Satellite broadcaster Sky has retained the TV rights to screen live cricket until 2013.
The deal will give Sky Sports exclusive live coverage of England’s home Test matches up to and including the Ashes series in 2013.
Live coverage of all one-day and Twenty20 internationals, plus coverage of the Twenty20 cup and the new English Premier League, is also included in the package.
At the same time Five has secured the rights to screen a highlights package at 7.15pm.
However, the new deal means there will be no live cricket on terrestrial TV after the BBC decided against bidding.
Giles Clarke, the chairman of the England and Wales Cricket Board (ECB), called for a public debate into the reasons why the BBC failed to make a bid for the various packages.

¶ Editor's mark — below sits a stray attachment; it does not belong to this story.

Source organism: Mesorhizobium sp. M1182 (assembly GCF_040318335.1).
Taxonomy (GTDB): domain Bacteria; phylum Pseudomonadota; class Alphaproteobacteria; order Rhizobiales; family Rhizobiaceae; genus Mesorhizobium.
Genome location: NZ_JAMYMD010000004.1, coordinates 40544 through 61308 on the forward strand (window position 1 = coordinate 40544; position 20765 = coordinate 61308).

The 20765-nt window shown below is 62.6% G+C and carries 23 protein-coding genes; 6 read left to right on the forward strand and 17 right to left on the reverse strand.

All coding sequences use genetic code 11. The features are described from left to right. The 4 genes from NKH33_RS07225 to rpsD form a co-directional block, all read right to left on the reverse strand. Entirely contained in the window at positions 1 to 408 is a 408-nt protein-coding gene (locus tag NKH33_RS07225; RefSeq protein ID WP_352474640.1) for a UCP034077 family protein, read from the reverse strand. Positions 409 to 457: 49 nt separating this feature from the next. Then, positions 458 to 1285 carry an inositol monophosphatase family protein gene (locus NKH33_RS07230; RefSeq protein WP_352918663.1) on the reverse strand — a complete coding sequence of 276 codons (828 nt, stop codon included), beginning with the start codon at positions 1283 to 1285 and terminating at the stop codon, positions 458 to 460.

He said: ‘Now is the time for a real debate on the future of public sector sports broadcasting, which I know is under consideration and under review.
‘All these people interested in cricket buy TV licences and surely they should have a right to expect that the public sector broadcasters mount bids for the nation’s summer sport as they do in the case of 12 other sports?
‘After all, just how many people play Formula One? If the BBC is to remain part of this it must answer to the millions of cricket fans in England and Wales how it prioritises its investment in sports rights.’
But a BBC spokeswoman rejected the ECB’s claims and said: ‘The BBC is astonished by the comments by the ECB.
‘We’ve always said any bid for live Test cricket was subject to value for money and fitting into scheduling and in our view neither of these criteria were met.
‘We have consistently argued that not having cricket as a listed event puts it out of the reach of all terrestrial broadcasters.
‘That’s the ECB’s choice and they are entitled to it, but it’s absurd to blame the BBC for this outcome.’